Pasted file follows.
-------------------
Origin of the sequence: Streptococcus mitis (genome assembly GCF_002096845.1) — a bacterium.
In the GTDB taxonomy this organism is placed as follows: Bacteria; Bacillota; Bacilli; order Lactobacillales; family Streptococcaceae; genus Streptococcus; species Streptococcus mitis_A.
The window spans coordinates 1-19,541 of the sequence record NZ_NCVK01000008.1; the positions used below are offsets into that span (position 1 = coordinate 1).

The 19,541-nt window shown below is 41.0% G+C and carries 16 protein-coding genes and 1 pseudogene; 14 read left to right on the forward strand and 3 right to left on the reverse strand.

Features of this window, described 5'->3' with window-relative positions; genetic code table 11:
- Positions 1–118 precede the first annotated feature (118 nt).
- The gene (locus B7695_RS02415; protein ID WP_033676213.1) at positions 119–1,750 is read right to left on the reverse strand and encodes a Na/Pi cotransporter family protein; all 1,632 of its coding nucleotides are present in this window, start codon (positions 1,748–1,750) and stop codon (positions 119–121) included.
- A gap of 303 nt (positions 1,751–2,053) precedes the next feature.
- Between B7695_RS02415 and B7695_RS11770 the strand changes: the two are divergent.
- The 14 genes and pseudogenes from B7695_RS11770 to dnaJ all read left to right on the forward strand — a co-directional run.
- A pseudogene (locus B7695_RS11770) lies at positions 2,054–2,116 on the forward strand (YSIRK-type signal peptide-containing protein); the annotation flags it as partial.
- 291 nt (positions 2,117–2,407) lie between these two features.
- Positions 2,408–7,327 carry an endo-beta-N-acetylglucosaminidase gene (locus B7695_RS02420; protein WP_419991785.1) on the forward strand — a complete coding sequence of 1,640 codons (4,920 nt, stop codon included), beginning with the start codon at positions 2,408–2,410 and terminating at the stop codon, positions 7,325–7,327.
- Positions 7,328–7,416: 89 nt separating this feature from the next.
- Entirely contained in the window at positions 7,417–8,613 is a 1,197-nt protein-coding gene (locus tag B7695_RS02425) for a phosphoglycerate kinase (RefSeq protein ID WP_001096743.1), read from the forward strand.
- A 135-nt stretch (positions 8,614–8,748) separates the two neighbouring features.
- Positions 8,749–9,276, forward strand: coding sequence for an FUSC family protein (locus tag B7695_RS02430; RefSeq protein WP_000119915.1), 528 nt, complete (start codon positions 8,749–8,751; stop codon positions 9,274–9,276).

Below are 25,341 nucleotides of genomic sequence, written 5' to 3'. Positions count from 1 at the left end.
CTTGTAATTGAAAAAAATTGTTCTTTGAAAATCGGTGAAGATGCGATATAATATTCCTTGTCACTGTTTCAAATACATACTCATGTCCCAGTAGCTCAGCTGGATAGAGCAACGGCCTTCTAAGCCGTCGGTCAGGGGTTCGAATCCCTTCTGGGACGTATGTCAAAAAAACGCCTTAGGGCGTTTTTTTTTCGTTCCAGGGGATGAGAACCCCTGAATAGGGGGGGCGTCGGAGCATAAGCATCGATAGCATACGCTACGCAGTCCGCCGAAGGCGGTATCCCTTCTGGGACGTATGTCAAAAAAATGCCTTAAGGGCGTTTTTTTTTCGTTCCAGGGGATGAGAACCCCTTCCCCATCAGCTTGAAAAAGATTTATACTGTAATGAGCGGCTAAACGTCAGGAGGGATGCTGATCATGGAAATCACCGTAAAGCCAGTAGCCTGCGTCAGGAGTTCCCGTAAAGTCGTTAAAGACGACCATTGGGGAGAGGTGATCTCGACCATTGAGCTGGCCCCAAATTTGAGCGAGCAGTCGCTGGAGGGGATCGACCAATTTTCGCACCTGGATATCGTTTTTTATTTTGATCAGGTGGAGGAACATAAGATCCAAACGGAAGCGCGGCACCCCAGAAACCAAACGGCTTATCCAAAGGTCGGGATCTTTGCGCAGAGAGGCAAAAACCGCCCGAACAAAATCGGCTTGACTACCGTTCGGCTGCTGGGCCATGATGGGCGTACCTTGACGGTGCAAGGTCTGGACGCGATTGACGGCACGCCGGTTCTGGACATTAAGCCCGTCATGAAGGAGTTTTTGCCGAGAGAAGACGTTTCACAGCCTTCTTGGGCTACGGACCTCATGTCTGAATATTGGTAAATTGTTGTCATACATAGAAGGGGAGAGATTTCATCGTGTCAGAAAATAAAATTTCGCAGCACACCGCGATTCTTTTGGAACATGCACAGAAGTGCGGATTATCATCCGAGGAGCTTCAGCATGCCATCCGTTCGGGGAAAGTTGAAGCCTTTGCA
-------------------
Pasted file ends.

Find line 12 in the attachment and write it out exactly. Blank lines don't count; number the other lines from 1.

- 291 nt (positions 2,117–2,407) lie between these two features.